Skip to main content

How To Care For A Newly Planted Tree Or Shrub

Optimum Tree Growth will occur if you mulch the tree canopy zone or basin with organics or wood chips to a depth of 4 to 6 inches, leaving a bare 4-inch to 6-inch area directly around the trunk.

(The ideal tree planting site is a mulched site, with a radius of 20 feet which is the potential reach of a small tree roots during the first growing season. Soak this zone once per week until the soil is saturated.)

    A newly planted tree should be watered approximately once every 2-4 days by soaking the tree canopy drip zone using a sprinkler, or due to area or budget constraints by filling a water basin.


If you have any doubts, then check the soils moisture content. Push aside the mulch and grab a handful of soil. If it is soaking wet, then decrease water.  If your soil is just moist to dry, then it is time to water.

 



Winter Watering

As trees go dormant (deciduous trees lose leaves) decrease watering frequency from 7 to 14 to 21-day intervals. Water when able in the winter (i.e. when the ground is not frozen). Young trees / shrubs must be watered during the winter to prevent the root ball from drying out which may result in death of your tree. Winter watering should be done approximately once every 3-4 weeks by soaking the tree canopy drip zone using a sprinkler or by filling the watering basin.  Make sure the plant is not soaking in wet mud all winter long which can cause rot. Moist soils not wet are the rule.

Pruning


Resist the urge to prune and shape during the first season unless there are dead or misshapen branches. Leaving these branches on the plant helps to support growth of new roots and shoots. Pruning can be done during dormancy after the first growing season or anytime (season) thereafter. Winter pruning often increases vigor.

Staking

Trees planted in high wind areas may require staking. In general, stake your tree loosely on 2 or 3 sides. This allows trunk movement which helps build its strength.  Make sure the tree does not rub or bang against the staking!


Soil Heath and Feeding


The Soil Secrets products, TerraPro / Protein Crumblies, may be applied anytime, normally twice annually. These products inoculate your soil with beneficial soil bacteria and mycorrhizae fungi, and much needed beneficial bacteria and provide plant available mineral nutrients. The beneficial mycorrhizae fungi help plants acquire water and nutrients making your landscape stronger and more drought tolerant in the long run. TerraPro is carbon and there is no toxicity point to carbon.  If your soils are awful and you are in doubt use more than the label rate.  Nothing else can do what carbon, beneficial microbes and mycorrhizae can do!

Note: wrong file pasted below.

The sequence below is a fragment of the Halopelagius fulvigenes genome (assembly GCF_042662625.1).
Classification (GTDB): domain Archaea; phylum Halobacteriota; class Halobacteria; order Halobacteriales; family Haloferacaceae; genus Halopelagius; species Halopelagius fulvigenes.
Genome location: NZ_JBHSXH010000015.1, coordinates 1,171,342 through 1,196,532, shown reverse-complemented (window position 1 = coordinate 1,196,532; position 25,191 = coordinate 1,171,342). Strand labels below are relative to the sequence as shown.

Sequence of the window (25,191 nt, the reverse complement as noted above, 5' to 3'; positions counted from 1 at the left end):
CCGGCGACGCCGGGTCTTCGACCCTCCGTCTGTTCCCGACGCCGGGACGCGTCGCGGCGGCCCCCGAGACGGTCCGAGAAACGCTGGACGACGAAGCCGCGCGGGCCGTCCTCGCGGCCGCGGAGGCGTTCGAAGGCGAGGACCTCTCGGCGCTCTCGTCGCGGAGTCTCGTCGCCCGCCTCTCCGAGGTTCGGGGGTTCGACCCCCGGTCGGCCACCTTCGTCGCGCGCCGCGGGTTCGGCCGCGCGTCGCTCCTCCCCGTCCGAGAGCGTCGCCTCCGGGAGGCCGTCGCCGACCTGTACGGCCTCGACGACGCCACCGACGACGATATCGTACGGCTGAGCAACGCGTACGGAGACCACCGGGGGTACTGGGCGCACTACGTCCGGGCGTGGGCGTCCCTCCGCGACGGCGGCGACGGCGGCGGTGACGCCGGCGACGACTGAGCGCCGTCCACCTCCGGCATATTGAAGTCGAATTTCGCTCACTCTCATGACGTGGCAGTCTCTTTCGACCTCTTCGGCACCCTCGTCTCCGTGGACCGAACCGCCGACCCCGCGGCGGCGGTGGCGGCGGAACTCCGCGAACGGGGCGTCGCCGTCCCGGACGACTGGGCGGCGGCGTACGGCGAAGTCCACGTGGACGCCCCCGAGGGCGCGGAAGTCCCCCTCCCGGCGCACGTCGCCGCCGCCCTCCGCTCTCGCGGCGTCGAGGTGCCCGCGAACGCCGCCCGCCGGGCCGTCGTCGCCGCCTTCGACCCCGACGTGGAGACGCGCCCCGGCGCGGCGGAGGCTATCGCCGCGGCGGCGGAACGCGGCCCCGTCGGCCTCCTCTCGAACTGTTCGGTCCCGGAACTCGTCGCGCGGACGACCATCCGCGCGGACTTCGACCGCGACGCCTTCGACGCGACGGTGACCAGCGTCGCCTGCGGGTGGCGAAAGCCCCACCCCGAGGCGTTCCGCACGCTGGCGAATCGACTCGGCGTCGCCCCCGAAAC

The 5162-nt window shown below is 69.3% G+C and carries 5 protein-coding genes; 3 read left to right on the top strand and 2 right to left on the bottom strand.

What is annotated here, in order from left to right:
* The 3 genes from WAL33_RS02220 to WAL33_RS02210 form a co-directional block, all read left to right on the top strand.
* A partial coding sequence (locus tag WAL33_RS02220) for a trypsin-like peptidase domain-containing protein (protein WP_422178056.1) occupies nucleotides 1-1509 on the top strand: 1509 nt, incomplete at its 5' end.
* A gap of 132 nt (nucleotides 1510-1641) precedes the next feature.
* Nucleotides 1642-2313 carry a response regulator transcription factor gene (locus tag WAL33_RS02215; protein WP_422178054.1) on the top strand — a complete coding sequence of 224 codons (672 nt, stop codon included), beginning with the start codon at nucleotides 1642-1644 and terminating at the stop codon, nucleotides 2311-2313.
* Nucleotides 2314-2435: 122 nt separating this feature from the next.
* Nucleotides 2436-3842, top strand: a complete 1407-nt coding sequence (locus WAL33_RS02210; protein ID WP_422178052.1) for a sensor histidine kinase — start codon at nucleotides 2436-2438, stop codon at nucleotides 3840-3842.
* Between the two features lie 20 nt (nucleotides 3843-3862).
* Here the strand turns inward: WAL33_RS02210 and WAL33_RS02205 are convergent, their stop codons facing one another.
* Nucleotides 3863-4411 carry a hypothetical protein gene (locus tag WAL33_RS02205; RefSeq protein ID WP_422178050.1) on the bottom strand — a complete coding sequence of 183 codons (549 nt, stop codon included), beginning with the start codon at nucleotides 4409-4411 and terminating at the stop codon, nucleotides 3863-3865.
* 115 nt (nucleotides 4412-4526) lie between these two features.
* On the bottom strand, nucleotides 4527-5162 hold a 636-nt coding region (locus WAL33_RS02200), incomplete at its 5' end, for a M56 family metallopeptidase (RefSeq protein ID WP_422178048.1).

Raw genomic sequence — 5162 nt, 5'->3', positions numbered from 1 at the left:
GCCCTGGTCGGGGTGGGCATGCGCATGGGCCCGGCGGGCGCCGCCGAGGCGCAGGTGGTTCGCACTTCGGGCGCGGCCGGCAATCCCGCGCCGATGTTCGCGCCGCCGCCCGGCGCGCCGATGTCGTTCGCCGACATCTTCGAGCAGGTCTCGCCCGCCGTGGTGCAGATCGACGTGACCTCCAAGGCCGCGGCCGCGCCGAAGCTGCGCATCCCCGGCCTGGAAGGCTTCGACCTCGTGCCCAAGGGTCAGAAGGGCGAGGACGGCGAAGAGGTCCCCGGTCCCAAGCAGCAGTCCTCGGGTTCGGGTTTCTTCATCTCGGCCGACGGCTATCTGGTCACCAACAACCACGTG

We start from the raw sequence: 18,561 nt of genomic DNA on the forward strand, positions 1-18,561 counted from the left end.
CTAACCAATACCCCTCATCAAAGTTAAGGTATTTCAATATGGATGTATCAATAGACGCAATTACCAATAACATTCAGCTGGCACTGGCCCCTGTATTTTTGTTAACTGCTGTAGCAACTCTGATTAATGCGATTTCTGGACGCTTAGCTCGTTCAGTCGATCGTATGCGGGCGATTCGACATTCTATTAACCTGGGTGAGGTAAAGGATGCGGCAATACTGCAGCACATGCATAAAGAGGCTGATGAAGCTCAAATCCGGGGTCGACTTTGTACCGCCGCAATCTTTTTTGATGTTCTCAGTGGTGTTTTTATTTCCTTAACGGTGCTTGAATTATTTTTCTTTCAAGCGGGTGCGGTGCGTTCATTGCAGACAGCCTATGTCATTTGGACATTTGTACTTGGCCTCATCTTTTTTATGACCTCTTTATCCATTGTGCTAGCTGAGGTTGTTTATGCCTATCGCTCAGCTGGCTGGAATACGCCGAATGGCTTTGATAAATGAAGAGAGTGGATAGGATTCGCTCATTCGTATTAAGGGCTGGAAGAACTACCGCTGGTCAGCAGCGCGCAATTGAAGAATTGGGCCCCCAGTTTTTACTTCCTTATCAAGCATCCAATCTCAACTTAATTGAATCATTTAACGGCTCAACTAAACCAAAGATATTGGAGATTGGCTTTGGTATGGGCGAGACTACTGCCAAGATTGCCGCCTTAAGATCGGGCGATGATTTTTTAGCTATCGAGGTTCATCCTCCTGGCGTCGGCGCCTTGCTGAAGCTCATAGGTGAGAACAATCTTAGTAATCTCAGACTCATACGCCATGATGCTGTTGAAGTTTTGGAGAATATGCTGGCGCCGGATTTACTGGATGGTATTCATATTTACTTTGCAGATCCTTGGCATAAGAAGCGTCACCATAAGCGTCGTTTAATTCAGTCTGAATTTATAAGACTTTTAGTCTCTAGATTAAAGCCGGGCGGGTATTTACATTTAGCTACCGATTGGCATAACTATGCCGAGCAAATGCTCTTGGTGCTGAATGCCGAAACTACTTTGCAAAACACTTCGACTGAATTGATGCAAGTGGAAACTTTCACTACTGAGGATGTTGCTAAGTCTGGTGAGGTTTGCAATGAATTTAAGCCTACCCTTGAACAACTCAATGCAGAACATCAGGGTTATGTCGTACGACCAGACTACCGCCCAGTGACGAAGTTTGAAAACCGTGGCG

Comments

Popular posts from this blog

Weed Identification: Goatheads or Stickers

Goatheads (Tribulus terrestris) are native to Southern Europe, Asia, Africa and Australia. Goatheads are also called stickers, sticker weed, bullhead, devil’s weed, and puncturevine. Goatheads are easily recognized by their prostrate growth form,

leaves with leaflets,


yellow flowers,

and stickers (Goatheads).

If you miss’em visually then they will stab you painfully in the fingers as you work your garden, or stick to your clothing and shoes. Goatheads are the primary reason local bicyclists must get “thorn proof” tires for riding on area trails and streets.
Goatheads have prostrate stems that radiate outward from one central point. Leaves are compound with smaller leaflets. Lemon yellow flowers form along the stems and fertilized flowers form fruits.Fruits consist of several attached structures called nutlets (Goatheads).

Each nutlet is a single seed that becomes hard or woody when mature. Each seed has two sharp spines that easily penetrate skin, clothing, and soles of shoes. This att…

Western Soapberry Tree

The Western Soapberry tree (Sapindus saponaria var. drummondii) is native to New Mexico. It grows wild from Missouri, Arkansas, and Louisiana westward through Texas, Oklahoma, Kansas, Colorado, Arizona, and Mexico. The fruit of the Western Soapberry tree is a drupe.


Mature fruits are translucent, amber colored, and contain a black seed.

The mature fruit without the seed


will produce a good lather with water


and has been used as a soap substitute.


Fruits persist on the trees through winter. The Western Soapberry tree can grow 1′-2′ annually reaching 25′-30′ tall and wide making it a good sized shade tree. Fall leaf color is an attractive golden yellow. Currently, there are no improved varieties of the Western Soapberry Tree.


It grows well on the alkaline soils of New Mexico and is very tolerant of heat and drought once established. This tree is rarely affected by disease or insect pests making it an ideal specimen tree for your yard or landscape. Soapberry leaves are pinnately compound w…

Afghan Pine

The Afghan Pine (Pinus eldarica) is also known as Desert Pine, Eldarica Pine or Mondell Pine. Afghan Pineis native to low rainfall areas of Afghanistan, Pakistan, and southern Russia. In fact, when planted in areas of high rainfall (> 20” per year), it becomes susceptible to a number of diseases and rapidly declines. This problem has occurred in East Texas. The Afghan Pine thrives in heat, wind, and tolerates drought. Afghan Pine must be planted in soils with good drainage like sand. It is not suitable for poorly drained heavy clasy soils.

Afghan Pines are generally pyramidal or Christmas tree shaped in form when young
becoming more oval or irregular with age.

The leaves of the Afghan Pine are evergreen needles usually found in groups of 2 per fascicle or sheath.

Needles are shed after several years and make excellent mulch as they fall around the trees base.
It has attractive trunk bark that becomes dark and furrowed with age.

Afghan Pines can add 1′-2′ new growth per year and reach 40…